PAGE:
·    Dr. Douglas Buhler – Director of AgBioResearch and Senior Associate Dean for Research for the College of Agriculture and Natural Resources, Michigan State University

·    Dr. Deborah Delmer – Professor Emeritus of Biology, University of California-Davis

·    The Honorable Dan Glickman – former U.S. Secretary of Agriculture, current Executive Director of the Aspen Institute’s Congressional Program

·    Dr. Robert Horsch – Deputy Director, Bill & Melinda Gates Foundation

·    Pamela Johnson – Chairwoman, National Corn Growers Association

·    Dr. Mark E. Keenum – President, Mississippi State University

·    Dr. Michael Ladisch – Director of the Laboratory of Renewable Resources Engineering and Distinguished Professor of Agricultural and Biological Engineering, Purdue University

·    Dr. Christopher Mallett – Vice President of Research & Development, Cargill, Inc.

·    Dr. Pamela Matson – Chester Naramore Dean of the School of Earth Sciences, the Richard and Rhoda Goldman Professor of Environmental Studies and Senior Fellow at the Woods Institute for the Environment, Stanford University

·    Dr. Terry McElwain – Associate Director and Professor, Paul G. Allen School for Global Animal Health, and Executive Director, Washington Animal Disease Diagnostic Laboratory, Washington State University

·     Dr. Stanley Prusiner – Director of the Institute for Neurodegenerative Diseases and Professor of Neurology, University of California-San Francisco and 1997 Nobel laureate in physiology or medicine

·     Dr. Yehia “Mo” Saif – Professor Emeritus, The Ohio State University

·     Dr. Barbara Schaal – Dean of the Faculty of Arts & Sciences and Mary-Dell Chilton Distinguished Professor at Washington University in St. Louis.

More detailed biographical information for the FFAR Board of Directors can be found here.

The five ex-officio board members, all of whom were designated by Congress, are Vilsack; Dr. Catherine Woteki, U.S. Department of Agriculture’s under secretary for research, education, and economics and chief scientist; Dr. Chavonda Jacobs-Young, administrator of the USDA’s Agricultural Research Service; Dr. Sonny Ramaswamy, director of the USDA’s National Institute of Food and Agriculture; and Dr. France A. Córdova, director of the National Science Foundation.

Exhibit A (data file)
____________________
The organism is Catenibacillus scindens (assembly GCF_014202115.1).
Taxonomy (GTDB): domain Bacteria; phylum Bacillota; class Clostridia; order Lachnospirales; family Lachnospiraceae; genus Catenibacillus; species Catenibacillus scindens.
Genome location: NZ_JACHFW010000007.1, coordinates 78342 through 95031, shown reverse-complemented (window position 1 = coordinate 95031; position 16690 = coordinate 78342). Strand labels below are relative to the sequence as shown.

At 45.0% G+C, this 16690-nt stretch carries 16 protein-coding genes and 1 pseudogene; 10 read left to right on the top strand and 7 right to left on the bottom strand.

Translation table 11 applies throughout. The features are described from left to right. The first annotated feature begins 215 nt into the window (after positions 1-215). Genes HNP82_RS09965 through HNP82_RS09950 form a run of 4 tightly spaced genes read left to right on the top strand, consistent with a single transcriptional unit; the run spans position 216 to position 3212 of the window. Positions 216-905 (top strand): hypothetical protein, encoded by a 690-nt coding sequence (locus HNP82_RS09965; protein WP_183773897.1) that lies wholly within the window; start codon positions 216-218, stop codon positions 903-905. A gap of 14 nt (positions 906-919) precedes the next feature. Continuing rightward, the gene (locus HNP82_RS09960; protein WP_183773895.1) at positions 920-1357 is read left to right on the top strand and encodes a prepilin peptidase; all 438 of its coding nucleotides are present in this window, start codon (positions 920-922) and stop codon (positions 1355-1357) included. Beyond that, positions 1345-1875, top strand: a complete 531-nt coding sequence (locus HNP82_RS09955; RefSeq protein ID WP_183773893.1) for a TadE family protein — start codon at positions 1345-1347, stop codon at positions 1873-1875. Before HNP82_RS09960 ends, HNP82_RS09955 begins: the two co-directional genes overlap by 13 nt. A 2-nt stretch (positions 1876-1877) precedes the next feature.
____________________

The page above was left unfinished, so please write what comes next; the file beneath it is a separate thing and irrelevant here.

In a time of federal budgetary restraints, the new foundation is another innovative way to continue and expand investment in agricultural research. FFAR will complement existing federal and federally-funded agricultural science research endeavors and accelerate solutions to the challenges American agriculture.

Today’s announcement was made possible by the 2014 Farm Bill. The Farm Bill builds on historic economic gains in rural America over the past five years, while achieving meaningful reform and billions of dollars in savings for taxpayers. Since enactment, USDA has made significant progress to implement each provision of this critical legislation, including providing disaster relief to farmers and ranchers; strengthening risk management tools; expanding access to rural credit; funding critical research; establishing innovative public-private conservation partnerships; developing new markets for rural-made products; and investing in infrastructure, housing and community facilities to help improve quality of life in rural America. For more information, visit



“This is an innovative model of funding,” Creamer said. “When it comes to the basic necessity of food, this is really the only approach that will work, and I’m excited to see it applied to agricultural research.  It is incredibly important that we ensure our food supply is plentiful, healthy, and is equitable and accessible.”